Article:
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canny

[kan-ee] /ˈkæn i/
adjective, cannier, canniest.
1.
careful; cautious; prudent:
a canny reply.
2.
astute; shrewd; knowing; sagacious:
a canny negotiator.
3.
skilled; expert.
4.
frugal; thrifty:
a canny housewife.
5.
Scot.
  1. safe to deal with, invest in, or work at (usually used with a negative).
  2. gentle; careful; steady.
  3. snug; cozy; comfortable.
  4. pleasing; attractive.
  5. Archaic. having supernatural or occult powers.
adverb, Also, cannily
6.
in a canny manner.
7.
Scot. carefully; cautiously.
Origin of canny
1630-1640
First recorded in 1630-40; can1 + -y1
Related forms
canniness, noun
overcanny, adjective
Dictionary.com Unabridged
Based on the Random House Dictionary, © Random House, Inc. 2017.
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Examples from the Web for canny
Contemporary Examples
Historical Examples
  • He said it was "Kahore pai;" or, as a Scotsman would put it, "no canny."

    Brighter Britain! (Volume 1 of 2) William Delisle Hay
  • So reasoned the canny Scot, but he held his tongue to his Lilias.

    Two Penniless Princesses Charlotte M. Yonge
  • And old Angus wagged his head and said, "canny lass, the widdy!"

    They of the High Trails

    Hamlin Garland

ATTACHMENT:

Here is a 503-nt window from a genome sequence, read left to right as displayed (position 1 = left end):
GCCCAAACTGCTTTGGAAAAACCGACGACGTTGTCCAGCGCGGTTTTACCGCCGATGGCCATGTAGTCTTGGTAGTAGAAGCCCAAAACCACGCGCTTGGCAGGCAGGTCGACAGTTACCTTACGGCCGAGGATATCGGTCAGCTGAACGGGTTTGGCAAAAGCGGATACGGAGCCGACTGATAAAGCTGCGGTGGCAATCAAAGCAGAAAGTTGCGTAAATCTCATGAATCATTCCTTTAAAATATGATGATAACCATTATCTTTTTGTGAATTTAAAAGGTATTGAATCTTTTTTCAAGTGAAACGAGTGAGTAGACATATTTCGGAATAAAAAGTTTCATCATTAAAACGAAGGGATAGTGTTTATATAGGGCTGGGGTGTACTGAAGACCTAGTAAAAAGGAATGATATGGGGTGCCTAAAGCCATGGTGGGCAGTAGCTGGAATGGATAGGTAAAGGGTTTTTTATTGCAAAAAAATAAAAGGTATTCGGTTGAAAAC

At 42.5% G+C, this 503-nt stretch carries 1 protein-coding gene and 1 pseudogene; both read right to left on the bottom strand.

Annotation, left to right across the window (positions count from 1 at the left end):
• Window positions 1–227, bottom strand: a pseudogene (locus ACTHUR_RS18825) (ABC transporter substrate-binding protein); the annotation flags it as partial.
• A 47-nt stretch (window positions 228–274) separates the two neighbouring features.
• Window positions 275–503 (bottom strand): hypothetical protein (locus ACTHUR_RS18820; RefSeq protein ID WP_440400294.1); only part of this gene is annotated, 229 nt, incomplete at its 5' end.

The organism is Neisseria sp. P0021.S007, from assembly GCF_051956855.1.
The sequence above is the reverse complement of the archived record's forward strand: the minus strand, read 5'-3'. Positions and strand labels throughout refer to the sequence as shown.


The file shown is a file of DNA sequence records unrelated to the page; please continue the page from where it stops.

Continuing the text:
• Turning, I found the canny swain had followed me on an investigating tour.

    Lords of the North A. C. Laut
  • It might be a good thing, said the canny Scot, to back him up and reap the benefit.

    Under Fire Charles King
British Dictionary definitions for canny

canny

/ˈkænɪ/
adjective -nier, -niest
1.
shrewd, esp in business; astute or wary; knowing
2.
(Scot & Northeast English, dialect) good or nice: used as a general term of approval
3.
(Scot) lucky or fortunate
adverb
4.
(Scot & Northeast English, dialect) quite; rather: a canny long while
Derived Forms
cannily, adverb
canniness, noun
Word Origin
C16: from can1 (in the sense: to know how) + -y1
Collins English Dictionary - Complete & Unabridged 2012 Digital Edition
© William Collins Sons & Co. Ltd. 1979, 1986 © HarperCollins
Publishers 1998, 2000, 2003, 2005, 2006, 2007, 2009, 2012
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Word Origin and History for canny
adj.

1630s, Scottish and northern English formation from can (v.1) in its sense of "know how to," + -y (2). "Knowing," hence, "careful." A doublet of cunning that flowed into distinct senses. Often used superciliously of Scots by their southern neighbors (and their American cousins).

The Canny Scot is so well known as scarcely to require description. He carries caution, cunning, and selfishness to excess. Deceitful when a purpose is to be accomplished, he is not habitually deceitful. One thing he never loses sight of--his own interest. But of his own interest he is not the most enlightened judge. ["The Natural History of Scotsmen," in "The Argosy," December 1865]
Related: Cannily; canniness.

Online Etymology Dictionary, © 2010 Douglas Harper
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